We've been hearing the term organized crime a lot lately. Mostly associated with the practices of alleged crime families in large urban centers, it doesn't always play out that way.
Authorities have a tendency to use the tag for a wide array of groups, including motorcycle gangs. Here in the Minneapolis area, police identify six such groups. These are clubs that officials suggest might be on a par with those who were involved in the deadly melee in Waco, Texas, over the weekend.
According to various news reports about those events, some 170 suspects from several gangs face charges of engaging in organized crime in connection with a capital murder case. That's because of the deaths of nine people. Many others were hurt. A judge in Waco set bond for the defendants at $1 million each.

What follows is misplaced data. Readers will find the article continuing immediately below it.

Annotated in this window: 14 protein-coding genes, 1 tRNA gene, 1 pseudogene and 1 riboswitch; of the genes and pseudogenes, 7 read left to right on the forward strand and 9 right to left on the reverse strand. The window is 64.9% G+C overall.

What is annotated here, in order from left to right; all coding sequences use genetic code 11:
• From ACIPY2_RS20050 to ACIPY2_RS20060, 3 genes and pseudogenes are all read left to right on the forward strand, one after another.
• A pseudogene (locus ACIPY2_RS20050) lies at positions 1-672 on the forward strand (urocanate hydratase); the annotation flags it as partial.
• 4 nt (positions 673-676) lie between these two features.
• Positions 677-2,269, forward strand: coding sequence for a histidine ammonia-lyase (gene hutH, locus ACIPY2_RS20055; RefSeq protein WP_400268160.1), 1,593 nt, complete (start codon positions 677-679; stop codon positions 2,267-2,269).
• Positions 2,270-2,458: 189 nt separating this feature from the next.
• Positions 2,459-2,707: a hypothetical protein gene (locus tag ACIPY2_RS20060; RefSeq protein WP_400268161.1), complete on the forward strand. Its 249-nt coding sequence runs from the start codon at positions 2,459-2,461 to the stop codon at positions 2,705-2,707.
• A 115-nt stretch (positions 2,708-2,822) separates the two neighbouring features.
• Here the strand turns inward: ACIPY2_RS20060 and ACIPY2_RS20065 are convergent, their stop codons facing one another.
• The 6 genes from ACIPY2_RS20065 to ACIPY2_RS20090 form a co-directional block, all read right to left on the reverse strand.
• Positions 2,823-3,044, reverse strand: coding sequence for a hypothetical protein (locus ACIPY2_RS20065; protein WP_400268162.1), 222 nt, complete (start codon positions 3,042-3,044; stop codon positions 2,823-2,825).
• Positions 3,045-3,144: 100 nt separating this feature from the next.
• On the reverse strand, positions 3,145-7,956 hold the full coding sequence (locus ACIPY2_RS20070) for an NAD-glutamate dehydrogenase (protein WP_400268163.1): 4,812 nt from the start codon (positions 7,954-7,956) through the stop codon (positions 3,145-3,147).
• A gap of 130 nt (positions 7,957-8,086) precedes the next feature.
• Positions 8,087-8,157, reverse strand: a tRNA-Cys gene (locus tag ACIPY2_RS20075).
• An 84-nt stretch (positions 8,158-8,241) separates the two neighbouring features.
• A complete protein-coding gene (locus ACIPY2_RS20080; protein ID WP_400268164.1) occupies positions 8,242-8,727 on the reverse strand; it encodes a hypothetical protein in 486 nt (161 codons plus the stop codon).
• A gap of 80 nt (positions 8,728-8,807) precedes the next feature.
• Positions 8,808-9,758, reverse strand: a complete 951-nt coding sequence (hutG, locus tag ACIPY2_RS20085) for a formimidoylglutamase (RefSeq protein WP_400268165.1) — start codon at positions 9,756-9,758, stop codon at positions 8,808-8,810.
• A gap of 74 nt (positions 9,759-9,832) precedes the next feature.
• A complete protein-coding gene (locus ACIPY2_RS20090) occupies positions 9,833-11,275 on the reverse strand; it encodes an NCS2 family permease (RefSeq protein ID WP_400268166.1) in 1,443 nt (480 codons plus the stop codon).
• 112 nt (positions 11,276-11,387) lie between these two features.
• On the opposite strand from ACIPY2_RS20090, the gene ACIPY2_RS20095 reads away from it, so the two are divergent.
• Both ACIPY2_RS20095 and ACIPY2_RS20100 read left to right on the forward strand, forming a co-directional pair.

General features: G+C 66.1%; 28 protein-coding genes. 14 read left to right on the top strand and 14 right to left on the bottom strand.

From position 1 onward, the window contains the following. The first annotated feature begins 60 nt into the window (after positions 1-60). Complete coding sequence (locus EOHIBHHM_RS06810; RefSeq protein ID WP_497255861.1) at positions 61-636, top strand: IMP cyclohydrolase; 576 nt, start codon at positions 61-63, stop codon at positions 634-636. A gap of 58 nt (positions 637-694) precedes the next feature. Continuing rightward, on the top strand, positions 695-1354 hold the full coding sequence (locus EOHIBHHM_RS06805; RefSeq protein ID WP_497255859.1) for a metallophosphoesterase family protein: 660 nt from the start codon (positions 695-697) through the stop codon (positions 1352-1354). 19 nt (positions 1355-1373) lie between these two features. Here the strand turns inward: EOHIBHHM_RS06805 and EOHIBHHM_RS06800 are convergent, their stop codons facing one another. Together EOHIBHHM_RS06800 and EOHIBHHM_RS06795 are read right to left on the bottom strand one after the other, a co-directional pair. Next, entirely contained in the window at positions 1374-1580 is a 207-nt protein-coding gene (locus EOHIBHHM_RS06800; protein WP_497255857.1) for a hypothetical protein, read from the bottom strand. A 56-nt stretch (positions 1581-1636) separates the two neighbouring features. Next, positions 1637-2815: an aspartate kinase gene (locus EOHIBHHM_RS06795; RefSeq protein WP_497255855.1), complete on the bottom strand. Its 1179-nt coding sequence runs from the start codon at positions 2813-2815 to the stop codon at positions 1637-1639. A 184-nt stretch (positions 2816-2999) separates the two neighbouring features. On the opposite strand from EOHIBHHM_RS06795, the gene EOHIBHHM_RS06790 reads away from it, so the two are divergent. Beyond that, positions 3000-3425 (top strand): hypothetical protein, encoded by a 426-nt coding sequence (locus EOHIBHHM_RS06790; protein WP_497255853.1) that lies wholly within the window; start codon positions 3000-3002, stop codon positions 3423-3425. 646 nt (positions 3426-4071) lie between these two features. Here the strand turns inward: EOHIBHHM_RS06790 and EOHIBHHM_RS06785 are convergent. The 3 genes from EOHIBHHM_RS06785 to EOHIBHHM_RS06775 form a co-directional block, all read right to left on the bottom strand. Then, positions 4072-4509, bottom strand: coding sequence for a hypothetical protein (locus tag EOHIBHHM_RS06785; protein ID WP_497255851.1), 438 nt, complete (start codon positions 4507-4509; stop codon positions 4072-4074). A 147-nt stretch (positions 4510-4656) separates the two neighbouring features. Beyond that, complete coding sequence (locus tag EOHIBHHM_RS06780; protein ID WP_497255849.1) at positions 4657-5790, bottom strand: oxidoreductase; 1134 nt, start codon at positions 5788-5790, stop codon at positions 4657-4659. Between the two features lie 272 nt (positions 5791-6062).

When claims of organized crime are made, the sense many may be left with is that there is some clear social structure that directs all of the suspect group's activities. But the truth is that the organization part of the equation is a less evident. It's more of a loose confederation situation.
There might be some bad players in any club. But those familiar with the Minnesota gangs say there are also good people in the clubs, and it would be wrong to paint them all with the same brush.
Indeed, it may be that some members of an organization could be involved in some illegal activities for money. And it might be possible for someone with ties to the club to unknowingly get caught up in a police action and be facing serious criminal charges just because of the affiliation.
Getting to the bottom of the whole story and protecting individual rights is something to leave in the hands of a skilled criminal defense attorney.